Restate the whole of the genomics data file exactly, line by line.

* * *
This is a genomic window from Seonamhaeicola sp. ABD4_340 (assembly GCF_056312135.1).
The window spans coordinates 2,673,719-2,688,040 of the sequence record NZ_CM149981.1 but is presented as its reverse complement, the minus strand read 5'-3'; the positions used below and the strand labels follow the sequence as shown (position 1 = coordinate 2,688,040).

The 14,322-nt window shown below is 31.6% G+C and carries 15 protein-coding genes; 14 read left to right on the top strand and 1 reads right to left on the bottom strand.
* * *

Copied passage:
This is a genomic window from Seonamhaeicola sp. ABD4_340 (assembly GCF_056312135.1).
The window spans coordinates 2,673,719-2,688,040 of the sequence record NZ_CM149981.1 but is presented as its reverse complement, the minus strand read 5'-3'; the positions used below and the strand labels follow the sequence as shown (position 1 = coordinate 2,688,040).

The 14,322-nt window shown below is 31.6% G+C and carries 15 protein-coding genes; 14 read left to right on the top strand and 1 reads right to left on the bottom strand.